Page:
Our New 10th Planet

August 11, 2005

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Provided and copyright by: John Chumack, Miami Valley Astronomical Society
Summary authors & editors: John Chumack

The DIRAS Observatory Team (New Mexico) has captured the new 10th planet or Kuiper Belt Object (2003 UB313), which was found well beyond the orbit of Pluto. This work was led by Leibrecht Venter, Arnie Rosner and John Chumack. Because this object is so faint, it required a very long exposure using a sensitive Charge-Coupled Device (CCD) to detect. A CCD stores packets of information as electric charges. We measured a magnitude for this object of ~18.9. We're now simply waiting on a final decision from the International Astronomy Union on its name. While it has been claimed to be larger than Pluto and located at twice its distance from the Sun, this is still being determined.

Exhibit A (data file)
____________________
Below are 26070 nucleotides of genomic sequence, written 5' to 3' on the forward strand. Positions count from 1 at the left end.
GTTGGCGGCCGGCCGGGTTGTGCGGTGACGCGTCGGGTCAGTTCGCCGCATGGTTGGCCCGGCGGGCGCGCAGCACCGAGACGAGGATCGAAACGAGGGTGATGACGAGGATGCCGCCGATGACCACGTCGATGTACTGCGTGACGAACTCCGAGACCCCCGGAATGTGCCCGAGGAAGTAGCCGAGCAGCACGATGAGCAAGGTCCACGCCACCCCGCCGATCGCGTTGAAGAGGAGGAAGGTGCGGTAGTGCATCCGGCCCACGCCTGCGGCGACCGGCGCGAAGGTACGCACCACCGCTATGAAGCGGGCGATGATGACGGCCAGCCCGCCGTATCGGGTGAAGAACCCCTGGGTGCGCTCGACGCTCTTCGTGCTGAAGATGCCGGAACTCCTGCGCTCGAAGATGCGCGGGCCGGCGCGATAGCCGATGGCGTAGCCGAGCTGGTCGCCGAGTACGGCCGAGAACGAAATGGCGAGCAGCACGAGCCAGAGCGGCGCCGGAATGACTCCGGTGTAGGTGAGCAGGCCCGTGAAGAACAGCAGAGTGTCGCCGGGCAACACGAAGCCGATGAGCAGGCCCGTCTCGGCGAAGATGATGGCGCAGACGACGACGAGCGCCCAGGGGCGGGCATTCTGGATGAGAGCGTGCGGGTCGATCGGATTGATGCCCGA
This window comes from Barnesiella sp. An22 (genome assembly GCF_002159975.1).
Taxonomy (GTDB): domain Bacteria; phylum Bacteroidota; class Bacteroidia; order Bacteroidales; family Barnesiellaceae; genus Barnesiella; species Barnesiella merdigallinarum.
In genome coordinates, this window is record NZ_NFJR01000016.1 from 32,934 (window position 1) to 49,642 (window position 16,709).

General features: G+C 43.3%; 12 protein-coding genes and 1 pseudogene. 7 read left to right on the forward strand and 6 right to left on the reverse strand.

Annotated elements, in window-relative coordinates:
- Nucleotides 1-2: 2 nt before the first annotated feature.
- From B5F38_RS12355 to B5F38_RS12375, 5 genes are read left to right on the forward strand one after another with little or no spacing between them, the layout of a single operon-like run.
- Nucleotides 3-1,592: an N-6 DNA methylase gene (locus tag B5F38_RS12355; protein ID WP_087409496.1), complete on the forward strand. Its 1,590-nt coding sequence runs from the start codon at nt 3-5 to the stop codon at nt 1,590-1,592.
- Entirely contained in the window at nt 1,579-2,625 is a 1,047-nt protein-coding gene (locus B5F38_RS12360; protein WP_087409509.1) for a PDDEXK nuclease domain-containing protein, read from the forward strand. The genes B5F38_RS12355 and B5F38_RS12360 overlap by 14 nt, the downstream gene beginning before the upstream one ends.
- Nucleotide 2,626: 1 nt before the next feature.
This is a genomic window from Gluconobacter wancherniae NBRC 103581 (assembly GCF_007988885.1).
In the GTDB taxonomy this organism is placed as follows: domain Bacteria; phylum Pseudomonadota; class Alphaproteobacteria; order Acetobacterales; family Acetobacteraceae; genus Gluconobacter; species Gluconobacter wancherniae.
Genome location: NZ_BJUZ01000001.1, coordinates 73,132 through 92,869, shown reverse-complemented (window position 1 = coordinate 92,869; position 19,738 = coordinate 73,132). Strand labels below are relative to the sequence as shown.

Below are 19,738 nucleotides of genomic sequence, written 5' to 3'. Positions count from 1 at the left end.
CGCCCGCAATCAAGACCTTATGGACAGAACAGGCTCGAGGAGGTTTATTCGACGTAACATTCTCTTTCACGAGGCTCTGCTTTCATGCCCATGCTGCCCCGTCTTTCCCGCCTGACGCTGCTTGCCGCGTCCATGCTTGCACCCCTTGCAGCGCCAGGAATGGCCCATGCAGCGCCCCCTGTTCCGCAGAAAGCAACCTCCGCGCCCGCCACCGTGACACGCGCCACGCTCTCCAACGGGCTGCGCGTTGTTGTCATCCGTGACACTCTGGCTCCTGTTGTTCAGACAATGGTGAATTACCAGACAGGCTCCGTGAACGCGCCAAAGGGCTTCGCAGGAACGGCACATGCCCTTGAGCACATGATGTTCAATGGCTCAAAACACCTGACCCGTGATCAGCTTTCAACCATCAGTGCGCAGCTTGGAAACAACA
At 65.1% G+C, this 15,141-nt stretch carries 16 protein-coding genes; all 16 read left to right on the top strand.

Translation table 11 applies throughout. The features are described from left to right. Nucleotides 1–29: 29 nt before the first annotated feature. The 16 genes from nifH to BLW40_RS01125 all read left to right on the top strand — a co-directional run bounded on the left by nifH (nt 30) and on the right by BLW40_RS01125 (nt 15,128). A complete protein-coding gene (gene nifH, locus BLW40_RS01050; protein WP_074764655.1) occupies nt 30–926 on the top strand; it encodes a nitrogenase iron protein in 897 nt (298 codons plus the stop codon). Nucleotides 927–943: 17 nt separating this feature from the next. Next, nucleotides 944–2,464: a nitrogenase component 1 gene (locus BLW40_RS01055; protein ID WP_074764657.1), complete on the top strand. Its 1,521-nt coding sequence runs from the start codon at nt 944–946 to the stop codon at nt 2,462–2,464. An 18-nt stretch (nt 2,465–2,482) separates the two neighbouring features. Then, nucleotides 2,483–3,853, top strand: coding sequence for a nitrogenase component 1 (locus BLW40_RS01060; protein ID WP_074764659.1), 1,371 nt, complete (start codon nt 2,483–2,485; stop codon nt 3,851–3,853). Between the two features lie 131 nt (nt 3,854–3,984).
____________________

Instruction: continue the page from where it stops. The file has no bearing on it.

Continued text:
The image pair above was taken from the skies above New Mexico and shows movement of the new planet from one night to the next against the background star field -- it's in the center of both photos, between the vertical reference lines (click on photo for a larger view). We were able to see it with an 8 minute exposure on July 31 and a 10 minute exposure on August 1.

Photo details: Using a .30 meter FL. 11.9 Takahashi Dall-Kirkham Scope & Software, Bisque ParaMount & FLI CCD, UBVRI.

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